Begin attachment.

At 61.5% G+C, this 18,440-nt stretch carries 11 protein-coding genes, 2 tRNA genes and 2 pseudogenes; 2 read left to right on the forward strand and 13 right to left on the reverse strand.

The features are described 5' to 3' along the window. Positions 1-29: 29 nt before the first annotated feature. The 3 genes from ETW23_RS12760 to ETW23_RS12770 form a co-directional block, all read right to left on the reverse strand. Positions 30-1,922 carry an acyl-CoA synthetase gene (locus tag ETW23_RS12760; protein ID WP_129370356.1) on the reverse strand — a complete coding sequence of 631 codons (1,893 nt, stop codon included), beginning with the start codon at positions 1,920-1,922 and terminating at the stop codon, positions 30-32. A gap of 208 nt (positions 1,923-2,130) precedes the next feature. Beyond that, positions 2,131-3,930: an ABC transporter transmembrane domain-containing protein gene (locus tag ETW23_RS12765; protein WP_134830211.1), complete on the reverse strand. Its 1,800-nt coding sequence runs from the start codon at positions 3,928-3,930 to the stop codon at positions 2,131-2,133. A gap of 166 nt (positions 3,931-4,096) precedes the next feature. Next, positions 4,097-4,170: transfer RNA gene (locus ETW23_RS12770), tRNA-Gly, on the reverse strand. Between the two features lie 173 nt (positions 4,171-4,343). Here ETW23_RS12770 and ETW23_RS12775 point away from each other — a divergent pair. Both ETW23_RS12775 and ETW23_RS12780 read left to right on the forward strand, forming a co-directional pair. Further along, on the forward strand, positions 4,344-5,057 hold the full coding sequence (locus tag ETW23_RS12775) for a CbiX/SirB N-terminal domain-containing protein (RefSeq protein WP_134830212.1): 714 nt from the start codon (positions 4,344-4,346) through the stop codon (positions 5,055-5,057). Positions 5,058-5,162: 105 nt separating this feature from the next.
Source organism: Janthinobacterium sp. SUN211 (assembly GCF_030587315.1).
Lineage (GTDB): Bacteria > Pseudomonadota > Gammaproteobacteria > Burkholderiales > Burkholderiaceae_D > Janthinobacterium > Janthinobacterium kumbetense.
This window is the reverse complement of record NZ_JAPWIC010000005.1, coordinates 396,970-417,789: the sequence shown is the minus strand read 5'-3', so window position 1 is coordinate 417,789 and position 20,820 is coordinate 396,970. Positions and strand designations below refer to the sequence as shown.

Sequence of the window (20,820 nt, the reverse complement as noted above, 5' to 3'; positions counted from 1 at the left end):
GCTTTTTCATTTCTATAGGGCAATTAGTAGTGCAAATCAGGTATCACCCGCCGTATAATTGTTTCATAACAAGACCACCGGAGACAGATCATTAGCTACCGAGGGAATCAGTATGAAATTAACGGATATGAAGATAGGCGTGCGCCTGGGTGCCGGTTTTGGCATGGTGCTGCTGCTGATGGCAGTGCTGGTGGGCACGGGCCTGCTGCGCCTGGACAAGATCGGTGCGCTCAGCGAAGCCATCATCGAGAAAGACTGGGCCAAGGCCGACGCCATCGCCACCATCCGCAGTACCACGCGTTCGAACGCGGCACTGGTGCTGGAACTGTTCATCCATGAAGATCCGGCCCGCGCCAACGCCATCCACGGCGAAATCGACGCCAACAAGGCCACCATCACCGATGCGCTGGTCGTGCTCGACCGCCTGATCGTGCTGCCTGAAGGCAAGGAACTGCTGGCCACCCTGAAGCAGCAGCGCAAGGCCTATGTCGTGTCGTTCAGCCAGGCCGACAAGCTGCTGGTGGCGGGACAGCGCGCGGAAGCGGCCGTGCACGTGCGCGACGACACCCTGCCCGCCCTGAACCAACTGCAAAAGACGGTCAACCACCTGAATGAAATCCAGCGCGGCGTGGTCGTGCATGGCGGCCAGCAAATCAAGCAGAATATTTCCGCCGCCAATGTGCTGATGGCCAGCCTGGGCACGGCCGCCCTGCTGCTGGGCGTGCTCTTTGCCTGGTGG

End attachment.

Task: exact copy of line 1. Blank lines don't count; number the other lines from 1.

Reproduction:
At 61.5% G+C, this 18,440-nt stretch carries 11 protein-coding genes, 2 tRNA genes and 2 pseudogenes; 2 read left to right on the forward strand and 13 right to left on the reverse strand.